Emotional abuse (3.49), sexual abuse (3.14), and school bullying (3.04) were linked to more than tripled odds of severe psychological distress in adulthood.

Reporting multiple ACE categories was strongly associated with severe psychological distress, with each additional category increasing the likelihood. Those reporting 1 ACE category were 2.16 times more likely than those reporting none to have severe psychological distress in adulthood. That risk increased to 3.04 times more likely at 2 ACE categories, 4.32 at 3 ACE categories, and 8.54 at four or more ACE categories.

The authors acknowledge several limitations to the current work. The online nature of the study may attract participants with specific traits and limit generalizability. The self-report nature of the survey could lead to data errors due to participants misremembering, especially older participants who are more removed from the experiences in question. Participants from different generations could have different definitions of terms like “school bullying.”

Many factors that could affect psychological distress in adults were not measured. The number of participants excluded for unnatural response patterns was abnormally high, meaning genuine participants may have been excluded by mistake. This study does not ask about the age at which the participants experienced adversity, which could be an important factor. Additionally, as the research was conducted entirely within Japan, generalizability to other populations is limited.

The authors conclude:

“This study showed the cumulative negative impacts of expanded ACEs on psychological distress in Japanese adults, as well as individual adversities. A previous study suggested that a 10% reduction in ACE prevalence could equate to annual savings of 3 million DALYs or $105 billion. Primary prevention, or preventing children from having ACEs, is urgent action for public mental health.”

ACEs can have lifelong health consequences. Research has linked ACEs to depression, ADHD, psychosis, suicide, and death in early adulthood. ACEs have also been linked to poor sleep, lower academic achievement, and emotional/behavioral problems in children and adolescents. One study estimates that 25% of mental health disorders can be attributed to childhood maltreatment. Childhood adversity may also change stress-related gene expression.




Sasaki, N. et. al. (2024). Effects of expanded adverse childhood experiences, including school bullying, childhood poverty, and natural disasters, on mental health in adulthood. Scientific Reports 14(1)(Link)



  1. Children who experience serious and/or chronic adverse experiences are usually too young to process it in a way that doesn’t compound the trauma, so the feelings surrounding it are diverted to the unconscious, which isn’t necessarily a bad thing, as this protects the conscious mind from being overwhelmed by situations too painful to face (process) in the present.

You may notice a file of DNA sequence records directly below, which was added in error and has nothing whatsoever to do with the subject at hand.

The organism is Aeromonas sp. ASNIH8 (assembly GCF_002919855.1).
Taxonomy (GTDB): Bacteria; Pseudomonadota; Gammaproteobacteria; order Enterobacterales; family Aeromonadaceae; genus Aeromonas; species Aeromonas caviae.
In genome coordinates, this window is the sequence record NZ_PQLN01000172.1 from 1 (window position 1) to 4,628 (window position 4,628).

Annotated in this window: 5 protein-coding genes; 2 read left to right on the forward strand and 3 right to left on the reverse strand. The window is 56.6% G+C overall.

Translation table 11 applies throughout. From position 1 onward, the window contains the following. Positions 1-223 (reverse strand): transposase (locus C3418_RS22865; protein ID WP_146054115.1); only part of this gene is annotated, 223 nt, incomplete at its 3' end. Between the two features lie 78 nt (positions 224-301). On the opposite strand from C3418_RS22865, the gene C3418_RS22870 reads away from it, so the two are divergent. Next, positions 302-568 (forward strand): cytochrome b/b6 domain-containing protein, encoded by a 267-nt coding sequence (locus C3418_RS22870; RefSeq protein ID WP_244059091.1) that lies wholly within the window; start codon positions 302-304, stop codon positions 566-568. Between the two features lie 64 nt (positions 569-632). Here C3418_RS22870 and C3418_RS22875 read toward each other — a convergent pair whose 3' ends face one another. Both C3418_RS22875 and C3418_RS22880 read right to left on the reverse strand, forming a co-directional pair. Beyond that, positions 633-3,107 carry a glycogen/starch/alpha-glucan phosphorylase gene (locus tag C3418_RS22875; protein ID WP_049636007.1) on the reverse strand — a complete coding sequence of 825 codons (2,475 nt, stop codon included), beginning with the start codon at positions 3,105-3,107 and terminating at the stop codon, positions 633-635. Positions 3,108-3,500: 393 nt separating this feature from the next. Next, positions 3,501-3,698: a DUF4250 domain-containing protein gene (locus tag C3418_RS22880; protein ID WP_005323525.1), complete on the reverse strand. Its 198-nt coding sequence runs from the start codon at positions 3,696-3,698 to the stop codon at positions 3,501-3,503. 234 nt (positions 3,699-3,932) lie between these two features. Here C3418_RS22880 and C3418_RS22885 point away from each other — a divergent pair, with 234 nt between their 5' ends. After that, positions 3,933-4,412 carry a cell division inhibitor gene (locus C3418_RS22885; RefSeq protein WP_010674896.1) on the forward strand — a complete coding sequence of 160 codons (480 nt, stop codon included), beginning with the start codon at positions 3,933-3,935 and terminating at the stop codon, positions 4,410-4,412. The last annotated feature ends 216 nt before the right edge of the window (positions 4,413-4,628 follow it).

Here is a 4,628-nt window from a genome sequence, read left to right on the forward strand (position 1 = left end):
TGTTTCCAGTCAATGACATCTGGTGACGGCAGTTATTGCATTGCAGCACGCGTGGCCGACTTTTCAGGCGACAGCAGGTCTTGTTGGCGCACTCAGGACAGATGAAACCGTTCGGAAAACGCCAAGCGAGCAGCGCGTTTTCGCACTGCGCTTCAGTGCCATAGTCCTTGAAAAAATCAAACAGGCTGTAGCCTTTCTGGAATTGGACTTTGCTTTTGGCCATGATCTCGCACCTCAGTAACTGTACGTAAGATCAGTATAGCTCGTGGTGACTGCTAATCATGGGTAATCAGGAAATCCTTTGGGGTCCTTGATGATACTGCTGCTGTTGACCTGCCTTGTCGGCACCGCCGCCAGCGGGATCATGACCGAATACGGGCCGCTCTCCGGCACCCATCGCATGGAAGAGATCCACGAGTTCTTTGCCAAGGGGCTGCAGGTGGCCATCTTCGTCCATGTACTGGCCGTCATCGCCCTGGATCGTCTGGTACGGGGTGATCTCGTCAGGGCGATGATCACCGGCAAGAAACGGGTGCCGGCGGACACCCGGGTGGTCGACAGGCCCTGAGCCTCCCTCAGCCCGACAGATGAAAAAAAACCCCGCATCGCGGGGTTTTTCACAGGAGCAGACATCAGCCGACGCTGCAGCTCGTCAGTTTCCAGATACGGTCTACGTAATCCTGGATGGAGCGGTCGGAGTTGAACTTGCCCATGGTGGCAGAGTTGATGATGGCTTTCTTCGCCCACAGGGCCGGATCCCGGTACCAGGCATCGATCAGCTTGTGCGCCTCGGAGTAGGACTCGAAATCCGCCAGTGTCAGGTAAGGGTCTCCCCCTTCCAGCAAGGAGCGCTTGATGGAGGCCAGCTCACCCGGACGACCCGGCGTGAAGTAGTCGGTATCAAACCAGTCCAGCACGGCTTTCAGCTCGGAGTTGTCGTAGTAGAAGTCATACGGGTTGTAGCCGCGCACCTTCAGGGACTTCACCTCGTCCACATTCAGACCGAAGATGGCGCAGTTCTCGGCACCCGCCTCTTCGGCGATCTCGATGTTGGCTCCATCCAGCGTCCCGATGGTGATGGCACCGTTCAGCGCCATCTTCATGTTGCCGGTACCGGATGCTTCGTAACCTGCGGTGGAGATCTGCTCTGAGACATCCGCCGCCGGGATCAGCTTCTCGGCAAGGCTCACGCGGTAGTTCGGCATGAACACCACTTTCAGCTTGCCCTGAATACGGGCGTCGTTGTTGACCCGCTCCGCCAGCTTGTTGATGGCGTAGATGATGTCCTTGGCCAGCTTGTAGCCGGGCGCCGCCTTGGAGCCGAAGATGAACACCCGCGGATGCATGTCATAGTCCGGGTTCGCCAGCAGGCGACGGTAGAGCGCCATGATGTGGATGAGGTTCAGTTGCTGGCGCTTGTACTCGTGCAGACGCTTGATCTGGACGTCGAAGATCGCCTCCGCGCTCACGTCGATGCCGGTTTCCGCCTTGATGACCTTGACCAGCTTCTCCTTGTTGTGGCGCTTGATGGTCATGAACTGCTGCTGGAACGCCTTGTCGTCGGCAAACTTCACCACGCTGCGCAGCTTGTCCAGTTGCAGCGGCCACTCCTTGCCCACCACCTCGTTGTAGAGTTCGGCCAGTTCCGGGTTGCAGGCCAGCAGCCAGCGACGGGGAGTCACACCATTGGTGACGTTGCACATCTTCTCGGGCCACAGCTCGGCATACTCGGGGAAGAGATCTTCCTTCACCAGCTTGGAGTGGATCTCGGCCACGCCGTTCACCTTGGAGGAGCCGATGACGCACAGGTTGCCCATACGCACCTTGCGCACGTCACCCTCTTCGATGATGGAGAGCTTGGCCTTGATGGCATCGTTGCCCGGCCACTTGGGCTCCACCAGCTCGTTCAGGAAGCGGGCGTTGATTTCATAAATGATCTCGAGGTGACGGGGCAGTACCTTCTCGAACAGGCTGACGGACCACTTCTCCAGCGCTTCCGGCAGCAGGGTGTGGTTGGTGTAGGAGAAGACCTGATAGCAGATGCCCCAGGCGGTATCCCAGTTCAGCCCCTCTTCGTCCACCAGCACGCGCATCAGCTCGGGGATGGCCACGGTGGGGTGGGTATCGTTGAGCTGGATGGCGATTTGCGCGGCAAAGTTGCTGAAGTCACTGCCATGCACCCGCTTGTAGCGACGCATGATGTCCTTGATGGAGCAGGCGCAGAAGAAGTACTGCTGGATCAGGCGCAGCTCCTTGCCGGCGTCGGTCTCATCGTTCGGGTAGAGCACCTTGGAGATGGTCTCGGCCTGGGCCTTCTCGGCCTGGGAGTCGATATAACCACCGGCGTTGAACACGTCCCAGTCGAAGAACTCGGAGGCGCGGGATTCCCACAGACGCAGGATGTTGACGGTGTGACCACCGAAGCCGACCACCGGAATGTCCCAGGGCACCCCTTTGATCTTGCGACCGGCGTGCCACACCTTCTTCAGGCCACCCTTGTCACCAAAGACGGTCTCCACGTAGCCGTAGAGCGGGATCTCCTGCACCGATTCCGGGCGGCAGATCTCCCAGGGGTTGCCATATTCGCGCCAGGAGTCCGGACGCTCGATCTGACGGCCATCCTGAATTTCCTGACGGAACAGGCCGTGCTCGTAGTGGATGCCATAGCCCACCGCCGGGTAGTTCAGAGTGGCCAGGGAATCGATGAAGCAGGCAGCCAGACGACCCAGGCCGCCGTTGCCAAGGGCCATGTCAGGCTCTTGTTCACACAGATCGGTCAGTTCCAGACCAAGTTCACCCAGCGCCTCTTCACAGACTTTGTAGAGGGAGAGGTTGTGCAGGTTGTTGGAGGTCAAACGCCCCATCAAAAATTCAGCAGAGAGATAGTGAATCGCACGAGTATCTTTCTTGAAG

But traumatic memories have a way of erupting in adulthood, as long-suppressed feelings at some point usually demand some form of expression that is sometimes helpful, and sometimes not.

    But this is not a pathological process either way, and both helpful and unhelpful expression deserve to be respected for what they are: ways of coping with buried feelings.

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  2. The thing is that much social trauma goes completely under our radar because we naturalize and normalize it, and see it as part of the normal life course. We destroy the natural qualities of children by telling them they should not be what they are, they should be something other then they are. We call them derogatory words like naughty and greedy and rude. We don’t understand their behaviour but judge and try to control it, so obviously, inevitably, we distort their nature, their natural qualities, their natural instincts, their natural healing mechanisms, and estrange them more and more from themselves. This is socially conditioned, socially instituted social violence through the agency of the parents. Through it, we attempt to make our children what society wants us to be rather then allow them to be what they are. This is ubiquitous social trauma and the basis for the development of the ego.

    All nature is health. Health is nature. All natural creatures know health which is another word for harmony. Social history, or social and historical accumulation, in the form of civilization and thought, is the only other to nature. It’s the only thing that made human beings divided between nature and the demands of the social-historical totality via the socially conditioned mind. So we are all mentally and emotionally sick with our social conditioning and it’s deleterious effects on our emotions, it’s traumatising effects on the body, and it’s perverting effects on our appetites and instincts.